Senior Tories turn on Rishi Sunak over failure to get a grip on election betting scandal

Rishi Sunak has been urged to suspend all those under investigation for placing bets on the date of the election – amid claims that more top Tories will be implicated after party data chief becomes fourth to be accused

Archie Mitchell
Monday 24 June 2024 14:10 BST
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Gove labels insider election betting 'reprehensible' as second Tory candidate investigated

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Rishi Sunak is under mounting pressure to intervene in the Tory general election betting scandal, with senior figures calling on him to act.

The prime minister has been urged to suspend all those under investigation from the party immediately and hold a Cabinet Office inquiry into the scandal.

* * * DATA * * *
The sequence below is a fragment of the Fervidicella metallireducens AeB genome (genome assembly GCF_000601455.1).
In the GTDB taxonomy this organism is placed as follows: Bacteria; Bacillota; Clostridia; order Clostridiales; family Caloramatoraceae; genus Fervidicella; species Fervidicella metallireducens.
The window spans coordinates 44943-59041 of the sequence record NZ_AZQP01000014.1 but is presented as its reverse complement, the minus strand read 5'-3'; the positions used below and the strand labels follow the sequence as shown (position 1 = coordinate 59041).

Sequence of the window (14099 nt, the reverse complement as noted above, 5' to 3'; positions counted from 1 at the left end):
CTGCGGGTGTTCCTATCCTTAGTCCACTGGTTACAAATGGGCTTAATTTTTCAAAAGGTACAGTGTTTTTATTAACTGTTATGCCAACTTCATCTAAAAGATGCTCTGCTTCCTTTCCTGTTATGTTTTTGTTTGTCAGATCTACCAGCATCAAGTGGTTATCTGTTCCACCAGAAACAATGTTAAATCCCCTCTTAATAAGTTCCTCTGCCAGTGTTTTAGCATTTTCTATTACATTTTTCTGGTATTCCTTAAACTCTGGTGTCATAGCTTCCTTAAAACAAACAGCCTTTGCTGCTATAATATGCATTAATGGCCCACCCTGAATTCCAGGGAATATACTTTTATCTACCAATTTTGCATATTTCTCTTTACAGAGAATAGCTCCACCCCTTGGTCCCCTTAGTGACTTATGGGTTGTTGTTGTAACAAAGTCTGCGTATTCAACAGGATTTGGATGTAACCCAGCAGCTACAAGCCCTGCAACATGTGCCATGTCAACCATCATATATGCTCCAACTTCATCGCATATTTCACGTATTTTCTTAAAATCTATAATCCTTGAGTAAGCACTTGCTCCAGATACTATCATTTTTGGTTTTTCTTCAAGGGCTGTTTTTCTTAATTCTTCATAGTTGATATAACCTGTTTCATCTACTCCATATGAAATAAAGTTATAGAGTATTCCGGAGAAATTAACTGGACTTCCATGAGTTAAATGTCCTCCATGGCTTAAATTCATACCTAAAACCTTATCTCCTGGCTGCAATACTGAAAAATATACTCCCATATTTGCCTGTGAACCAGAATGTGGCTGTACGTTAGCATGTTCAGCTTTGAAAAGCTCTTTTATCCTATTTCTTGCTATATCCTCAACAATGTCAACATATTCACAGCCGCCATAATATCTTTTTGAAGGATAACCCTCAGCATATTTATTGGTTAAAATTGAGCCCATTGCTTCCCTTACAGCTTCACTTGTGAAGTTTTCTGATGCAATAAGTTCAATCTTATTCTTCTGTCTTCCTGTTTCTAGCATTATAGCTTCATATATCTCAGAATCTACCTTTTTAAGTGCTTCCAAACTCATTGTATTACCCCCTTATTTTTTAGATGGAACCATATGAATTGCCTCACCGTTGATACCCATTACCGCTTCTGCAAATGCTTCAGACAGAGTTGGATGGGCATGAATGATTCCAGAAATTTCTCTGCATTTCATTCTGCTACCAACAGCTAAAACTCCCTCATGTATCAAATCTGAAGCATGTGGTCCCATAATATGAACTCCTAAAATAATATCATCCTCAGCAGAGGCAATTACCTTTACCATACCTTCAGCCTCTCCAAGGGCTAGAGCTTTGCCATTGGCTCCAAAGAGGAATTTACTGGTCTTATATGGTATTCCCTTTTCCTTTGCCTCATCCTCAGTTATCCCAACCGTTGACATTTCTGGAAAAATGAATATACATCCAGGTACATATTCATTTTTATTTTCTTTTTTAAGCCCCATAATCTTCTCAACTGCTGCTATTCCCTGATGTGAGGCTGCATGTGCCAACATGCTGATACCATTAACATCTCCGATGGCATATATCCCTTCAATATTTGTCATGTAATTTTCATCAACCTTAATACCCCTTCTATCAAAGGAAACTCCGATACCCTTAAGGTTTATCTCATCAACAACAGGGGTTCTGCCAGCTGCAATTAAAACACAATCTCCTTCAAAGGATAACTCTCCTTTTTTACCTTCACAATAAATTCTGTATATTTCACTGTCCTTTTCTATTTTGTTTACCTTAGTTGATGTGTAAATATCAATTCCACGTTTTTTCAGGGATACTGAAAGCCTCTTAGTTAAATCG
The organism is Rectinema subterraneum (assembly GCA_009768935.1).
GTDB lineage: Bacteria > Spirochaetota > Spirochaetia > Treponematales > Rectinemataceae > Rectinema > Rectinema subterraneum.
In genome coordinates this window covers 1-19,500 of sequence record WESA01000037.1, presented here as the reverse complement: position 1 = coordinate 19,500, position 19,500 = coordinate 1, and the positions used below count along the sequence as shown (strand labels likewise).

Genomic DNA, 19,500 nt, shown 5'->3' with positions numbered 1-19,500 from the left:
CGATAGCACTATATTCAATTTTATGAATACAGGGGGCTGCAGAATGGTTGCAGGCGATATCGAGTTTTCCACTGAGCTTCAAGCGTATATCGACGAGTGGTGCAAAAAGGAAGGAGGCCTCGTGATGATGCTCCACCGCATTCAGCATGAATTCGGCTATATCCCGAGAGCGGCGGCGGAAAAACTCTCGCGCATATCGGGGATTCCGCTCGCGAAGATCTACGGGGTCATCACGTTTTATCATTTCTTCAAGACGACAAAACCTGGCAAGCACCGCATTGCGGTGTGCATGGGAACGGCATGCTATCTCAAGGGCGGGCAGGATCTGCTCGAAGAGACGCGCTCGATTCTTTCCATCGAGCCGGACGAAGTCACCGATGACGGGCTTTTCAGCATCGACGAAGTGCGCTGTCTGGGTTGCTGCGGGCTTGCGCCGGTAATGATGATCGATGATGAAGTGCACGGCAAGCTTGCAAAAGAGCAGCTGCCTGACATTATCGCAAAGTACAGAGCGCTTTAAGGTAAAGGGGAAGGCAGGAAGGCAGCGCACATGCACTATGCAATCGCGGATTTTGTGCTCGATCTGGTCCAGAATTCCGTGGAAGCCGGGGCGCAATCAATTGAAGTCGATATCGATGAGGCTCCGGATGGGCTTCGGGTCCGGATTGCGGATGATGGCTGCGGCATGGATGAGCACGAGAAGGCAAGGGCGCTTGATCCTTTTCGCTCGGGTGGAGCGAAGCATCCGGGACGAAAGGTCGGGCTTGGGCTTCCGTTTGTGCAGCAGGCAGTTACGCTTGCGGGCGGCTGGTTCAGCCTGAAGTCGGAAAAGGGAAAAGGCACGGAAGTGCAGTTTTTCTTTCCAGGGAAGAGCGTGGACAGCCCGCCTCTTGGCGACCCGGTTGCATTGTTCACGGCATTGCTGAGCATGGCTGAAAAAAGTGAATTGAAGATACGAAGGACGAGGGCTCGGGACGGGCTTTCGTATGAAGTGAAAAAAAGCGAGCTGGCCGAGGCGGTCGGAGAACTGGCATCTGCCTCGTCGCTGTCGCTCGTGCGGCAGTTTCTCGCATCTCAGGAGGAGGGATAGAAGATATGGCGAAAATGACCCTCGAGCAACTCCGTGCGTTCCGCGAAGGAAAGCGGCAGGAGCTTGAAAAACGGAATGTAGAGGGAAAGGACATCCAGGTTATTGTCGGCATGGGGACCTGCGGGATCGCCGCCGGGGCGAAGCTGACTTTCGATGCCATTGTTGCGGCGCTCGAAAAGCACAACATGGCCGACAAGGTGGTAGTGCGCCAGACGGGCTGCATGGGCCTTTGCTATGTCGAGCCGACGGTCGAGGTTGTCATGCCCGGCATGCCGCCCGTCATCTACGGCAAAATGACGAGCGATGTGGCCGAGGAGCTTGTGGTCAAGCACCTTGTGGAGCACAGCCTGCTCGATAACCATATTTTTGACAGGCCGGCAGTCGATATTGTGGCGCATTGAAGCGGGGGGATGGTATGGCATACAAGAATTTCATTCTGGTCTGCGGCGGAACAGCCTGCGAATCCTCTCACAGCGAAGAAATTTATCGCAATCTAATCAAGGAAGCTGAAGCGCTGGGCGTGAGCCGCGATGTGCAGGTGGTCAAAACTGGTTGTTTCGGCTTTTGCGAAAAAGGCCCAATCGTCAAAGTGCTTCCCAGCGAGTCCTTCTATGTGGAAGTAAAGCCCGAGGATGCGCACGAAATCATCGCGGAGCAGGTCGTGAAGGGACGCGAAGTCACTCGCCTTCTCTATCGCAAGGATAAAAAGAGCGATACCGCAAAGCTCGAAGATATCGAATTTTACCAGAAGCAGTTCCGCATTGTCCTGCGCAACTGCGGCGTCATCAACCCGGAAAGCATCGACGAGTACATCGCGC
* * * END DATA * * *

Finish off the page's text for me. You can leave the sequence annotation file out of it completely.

Party chair Richard Holden, who is responsible for overseeing the Conservative general election campaign, has remained tight-lipped on the crisis.

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A former Tory minister and the deputy leader of the Liberal Democrats are among those who joined the growing call for the people involved to be suspended.

Rishi Sunak has been urged to suspend all those involved in the scandal
Rishi Sunak has been urged to suspend all those involved in the scandal (AFP)

Labour’s national campaign coordinator Pat McFadden wrote to the Gambling Commission asking the watchdog to release the names of all those being investigated.